Assam witnessed its worst flood scenario in decades recently. Unlike previous years, this time the flood affected all 33 districts of the state which also includes two hill districts of Dima Hasao and Karbi Anglong. More than 80 people lost their lives whereas loss of property amounted to crores.
The Kaziranga National Park, a UNESCO World Heritage Site, witnessed the worst in its recorded history. The wildlife suffered a huge loss as 90 percent of the park was submerged in water, with the only silver lining being that the floods have historically led to renewal of the plant ecology in the park. Now, as with the worst of the flood situation having come to an end, waters have receded, but the plight continues especially for the poor farmers and those living close to the Brahmaputra and its tributaries. Due to heavy silt deposit during the floods, much of the agricultural land is now almost useless, not fit for any cultivation. In some places the situation is so bad that one to two feet of silt have covered the plots.
In a remote char (small river island) of Dhekiajuli, Siraj Ali, a farmer Republic spoke to lost all his lifetime savings. He invested around Rs 5 lakh to cultivate corn this year. The cultivation was good. But the sudden flood washed away his corn field. Helpless, he now has no door to knock on as it was not insured.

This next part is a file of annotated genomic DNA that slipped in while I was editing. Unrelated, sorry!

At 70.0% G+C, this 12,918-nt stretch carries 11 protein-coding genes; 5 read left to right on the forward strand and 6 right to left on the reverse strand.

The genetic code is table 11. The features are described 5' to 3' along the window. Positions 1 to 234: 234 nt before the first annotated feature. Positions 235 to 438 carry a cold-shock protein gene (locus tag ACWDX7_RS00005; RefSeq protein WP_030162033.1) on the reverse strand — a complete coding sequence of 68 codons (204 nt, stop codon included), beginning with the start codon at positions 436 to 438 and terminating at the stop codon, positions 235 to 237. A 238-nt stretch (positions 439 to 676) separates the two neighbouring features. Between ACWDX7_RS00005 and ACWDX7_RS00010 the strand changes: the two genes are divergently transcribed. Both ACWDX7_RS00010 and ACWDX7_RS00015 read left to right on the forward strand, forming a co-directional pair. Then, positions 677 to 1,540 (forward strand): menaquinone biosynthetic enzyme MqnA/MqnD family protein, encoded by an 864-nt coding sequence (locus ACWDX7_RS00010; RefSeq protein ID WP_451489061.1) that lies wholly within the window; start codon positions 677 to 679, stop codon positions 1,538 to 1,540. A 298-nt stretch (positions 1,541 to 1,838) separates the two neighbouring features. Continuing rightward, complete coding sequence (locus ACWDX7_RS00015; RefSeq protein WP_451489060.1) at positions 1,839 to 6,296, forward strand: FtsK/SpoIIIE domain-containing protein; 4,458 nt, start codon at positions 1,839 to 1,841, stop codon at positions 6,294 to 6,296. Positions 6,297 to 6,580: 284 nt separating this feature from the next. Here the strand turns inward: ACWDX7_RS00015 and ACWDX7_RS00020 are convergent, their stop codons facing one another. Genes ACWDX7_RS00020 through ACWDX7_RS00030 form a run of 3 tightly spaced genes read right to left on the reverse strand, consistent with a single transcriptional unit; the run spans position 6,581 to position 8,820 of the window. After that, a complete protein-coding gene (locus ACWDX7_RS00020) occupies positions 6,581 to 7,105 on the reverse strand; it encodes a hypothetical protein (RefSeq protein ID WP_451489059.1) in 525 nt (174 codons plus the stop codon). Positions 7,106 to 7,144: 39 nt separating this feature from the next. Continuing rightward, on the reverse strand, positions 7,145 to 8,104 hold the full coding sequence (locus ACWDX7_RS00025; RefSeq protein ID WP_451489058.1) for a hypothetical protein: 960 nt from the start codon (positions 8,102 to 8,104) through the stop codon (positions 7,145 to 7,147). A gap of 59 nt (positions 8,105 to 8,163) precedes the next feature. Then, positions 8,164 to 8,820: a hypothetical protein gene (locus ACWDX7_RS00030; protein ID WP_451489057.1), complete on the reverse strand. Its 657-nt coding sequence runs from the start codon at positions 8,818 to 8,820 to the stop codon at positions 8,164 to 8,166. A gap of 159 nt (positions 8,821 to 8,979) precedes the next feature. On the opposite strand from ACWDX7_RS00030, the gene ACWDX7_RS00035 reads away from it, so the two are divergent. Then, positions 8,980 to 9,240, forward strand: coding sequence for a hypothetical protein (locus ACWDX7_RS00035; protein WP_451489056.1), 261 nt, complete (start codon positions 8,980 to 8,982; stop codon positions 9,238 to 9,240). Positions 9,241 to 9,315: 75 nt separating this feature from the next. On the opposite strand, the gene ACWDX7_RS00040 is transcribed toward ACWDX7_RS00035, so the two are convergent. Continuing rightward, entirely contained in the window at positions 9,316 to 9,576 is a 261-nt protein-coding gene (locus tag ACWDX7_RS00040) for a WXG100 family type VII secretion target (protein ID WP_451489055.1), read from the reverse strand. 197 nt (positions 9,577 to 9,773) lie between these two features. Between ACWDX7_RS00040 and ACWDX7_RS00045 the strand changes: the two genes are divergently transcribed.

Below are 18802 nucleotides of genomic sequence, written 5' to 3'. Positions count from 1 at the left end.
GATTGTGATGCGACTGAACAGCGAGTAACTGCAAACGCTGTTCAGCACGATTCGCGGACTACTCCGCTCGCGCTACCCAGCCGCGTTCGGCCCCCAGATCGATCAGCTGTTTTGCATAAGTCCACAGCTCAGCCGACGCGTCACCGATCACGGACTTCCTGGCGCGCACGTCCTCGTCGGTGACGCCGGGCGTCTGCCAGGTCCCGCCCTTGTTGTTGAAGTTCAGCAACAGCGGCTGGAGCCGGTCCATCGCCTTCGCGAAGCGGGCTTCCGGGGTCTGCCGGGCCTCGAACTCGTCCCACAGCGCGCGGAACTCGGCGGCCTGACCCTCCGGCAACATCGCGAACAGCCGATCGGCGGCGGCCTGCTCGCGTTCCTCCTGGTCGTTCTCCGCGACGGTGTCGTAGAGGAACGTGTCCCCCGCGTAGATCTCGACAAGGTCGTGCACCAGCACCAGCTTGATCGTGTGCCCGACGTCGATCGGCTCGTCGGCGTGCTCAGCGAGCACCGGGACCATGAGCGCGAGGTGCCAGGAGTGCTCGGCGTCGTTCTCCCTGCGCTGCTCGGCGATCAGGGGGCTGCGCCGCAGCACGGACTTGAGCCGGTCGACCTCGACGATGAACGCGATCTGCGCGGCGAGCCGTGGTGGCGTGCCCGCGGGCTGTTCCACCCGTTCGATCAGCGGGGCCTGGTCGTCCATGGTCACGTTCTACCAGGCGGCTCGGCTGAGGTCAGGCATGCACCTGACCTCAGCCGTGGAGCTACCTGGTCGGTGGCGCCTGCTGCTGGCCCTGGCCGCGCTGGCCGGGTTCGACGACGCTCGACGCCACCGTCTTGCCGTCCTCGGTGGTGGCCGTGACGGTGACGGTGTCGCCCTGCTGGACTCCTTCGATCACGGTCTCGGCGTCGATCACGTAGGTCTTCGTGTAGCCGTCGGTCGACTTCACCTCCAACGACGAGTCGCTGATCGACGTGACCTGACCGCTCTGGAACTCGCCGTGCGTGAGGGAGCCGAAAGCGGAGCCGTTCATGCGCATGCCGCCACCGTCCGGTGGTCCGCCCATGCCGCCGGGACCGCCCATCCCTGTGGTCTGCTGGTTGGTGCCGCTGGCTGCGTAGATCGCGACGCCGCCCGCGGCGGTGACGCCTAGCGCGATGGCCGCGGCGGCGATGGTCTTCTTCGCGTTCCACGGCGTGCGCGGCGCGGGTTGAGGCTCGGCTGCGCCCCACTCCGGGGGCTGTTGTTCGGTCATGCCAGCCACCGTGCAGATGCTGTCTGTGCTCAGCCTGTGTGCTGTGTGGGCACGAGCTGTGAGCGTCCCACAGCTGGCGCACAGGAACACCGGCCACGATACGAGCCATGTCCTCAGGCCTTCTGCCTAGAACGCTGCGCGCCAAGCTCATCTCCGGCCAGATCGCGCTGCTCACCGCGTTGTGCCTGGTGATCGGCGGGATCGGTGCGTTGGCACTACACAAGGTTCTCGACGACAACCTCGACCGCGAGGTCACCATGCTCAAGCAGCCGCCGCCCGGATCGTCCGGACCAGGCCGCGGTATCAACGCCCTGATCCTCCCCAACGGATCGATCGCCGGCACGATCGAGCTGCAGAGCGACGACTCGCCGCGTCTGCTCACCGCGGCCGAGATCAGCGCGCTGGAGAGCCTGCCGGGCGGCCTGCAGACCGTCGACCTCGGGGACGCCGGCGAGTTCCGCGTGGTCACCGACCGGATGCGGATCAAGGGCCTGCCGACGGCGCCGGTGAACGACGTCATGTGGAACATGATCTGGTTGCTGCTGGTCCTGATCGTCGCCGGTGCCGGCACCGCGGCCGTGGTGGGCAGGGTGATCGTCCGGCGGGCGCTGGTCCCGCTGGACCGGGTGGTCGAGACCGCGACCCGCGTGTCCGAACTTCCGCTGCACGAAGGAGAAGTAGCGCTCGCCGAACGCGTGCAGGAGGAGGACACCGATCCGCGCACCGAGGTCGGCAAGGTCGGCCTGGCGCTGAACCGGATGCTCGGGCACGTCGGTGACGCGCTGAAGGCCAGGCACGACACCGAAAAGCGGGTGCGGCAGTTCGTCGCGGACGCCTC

"I'm devastated. I'm looking towards the government now," said Siraj.
Many farmers in Assam never insure their crops, mostly because of lack of awareness. Another major threat for the people living near the Brahmaputra and its tributaries is posed by erosion. Every year lakhs of hectares of land are being gulped by the rivers. Erosion has been a major threat to the state since a long time. But so far no concrete solutions have been formulated to solve this issue once and for all. Be it Rohmoria in Dibrugarh, Ghunahuti in Lakhimpur, Lahorighat in Morigaon, Binapara in Dhubri by the Brahmaputra or Kachubari in Karimganj by Longai, Nandigram in Silchar by Barak, across Assam the scenario is very grim.
After the flood, as the water level receded, the current of the rivers- be it the Barak or the Brahmaputra eroded their the banks. People in many parts of Assam have been forced to relocate due to erosion. If we closely observe, the figure of displaced people due to erosion stands tall in lakhs over the last 3 decades. Flood and erosion have been claiming lives of more than 100 people every year, on an average. However, the state still awaits a solution to it as people and the government gear up to face the third wave of flooding which might hit the state towards late September-Octorber.